Nebraska $30,300 $25,550 $38,770
Nevada $33,430 $26,050 $42,880
New Hampshire $34,020 $27,160 $43,420
New Jersey $32,070 $25,510 $41,510
New Mexico $29,510 $21,530 $40,280
New York $40,760 $28,440 $52,420
North Carolina $27,610 $20,530 $36,810
North Dakota $35,490 $27,900 $44,150
Ohio $29,350 $22,770 $38,290
Oklahoma $26,520 $21,100 $34,470
Oregon $36,680 $28,100 $48,600
Pennsylvania $32,260 $25,640 $40,650
Rhode Island $33,580 $27,430 $41,660
South Carolina $26,860 $20,750 $35,620
South Dakota $28,560 $21,610 $37,810
Tennessee $27,660 $20,940 $36,270
Texas $28,240 $21,600 $38,920
Utah $29,740 $22,930 $38,880
Vermont $32,480 $26,930 $41,310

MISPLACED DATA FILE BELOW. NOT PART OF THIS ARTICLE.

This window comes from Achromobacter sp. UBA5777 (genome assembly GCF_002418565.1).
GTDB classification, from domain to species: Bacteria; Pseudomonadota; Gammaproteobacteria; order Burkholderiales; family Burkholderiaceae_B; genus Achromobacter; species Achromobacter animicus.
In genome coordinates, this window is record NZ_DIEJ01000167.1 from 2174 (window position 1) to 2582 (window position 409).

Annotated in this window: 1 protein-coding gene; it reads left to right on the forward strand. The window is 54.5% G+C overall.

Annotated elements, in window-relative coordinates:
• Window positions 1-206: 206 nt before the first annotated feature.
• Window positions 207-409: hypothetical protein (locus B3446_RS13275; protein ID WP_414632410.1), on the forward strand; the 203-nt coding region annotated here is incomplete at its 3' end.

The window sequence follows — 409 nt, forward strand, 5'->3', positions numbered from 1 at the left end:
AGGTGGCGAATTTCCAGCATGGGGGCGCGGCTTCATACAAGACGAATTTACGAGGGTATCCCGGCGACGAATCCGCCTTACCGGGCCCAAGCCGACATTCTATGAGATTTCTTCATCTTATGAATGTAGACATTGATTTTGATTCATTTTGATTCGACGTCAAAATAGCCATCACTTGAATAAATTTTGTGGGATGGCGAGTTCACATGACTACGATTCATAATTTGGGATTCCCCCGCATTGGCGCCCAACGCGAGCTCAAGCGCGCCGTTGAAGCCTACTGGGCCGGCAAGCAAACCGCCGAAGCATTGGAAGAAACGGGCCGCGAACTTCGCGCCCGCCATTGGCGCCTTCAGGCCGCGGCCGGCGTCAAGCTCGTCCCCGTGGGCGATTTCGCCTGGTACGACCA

Virginia $29,060 $21,840 $38,910
Washington $35,970 $29,420 $44,550
West Virginia $26,710 $21,300 $38,400
Wisconsin $31,980 $26,020 $40,150
Wyoming $31,790 $26,690 $41,480

Source: U.S. Bureau of Labor Statistics (BLS) 2020 median salary; projected job growth through 2029. Actual salaries vary depending on location, level of education, years of experience, work environment, and other factors. Salaries may differ even more for those who are self-employed or work part time.

Salary by Region

A high cost of living, a large senior population, and a shortage of qualified CNA candidates can often boost salaries in a city or region. The BLS reports that nine of the 15 highest-paying U.S. metropolitan areas for nursing assistants are in California.

Top metro areas for CNA salary:

Metro AreaMedian Annual Salary
San Francisco-Oakland-Hayward, California$46,030
El Centro, California$42,120
Glen Falls, New York$41,770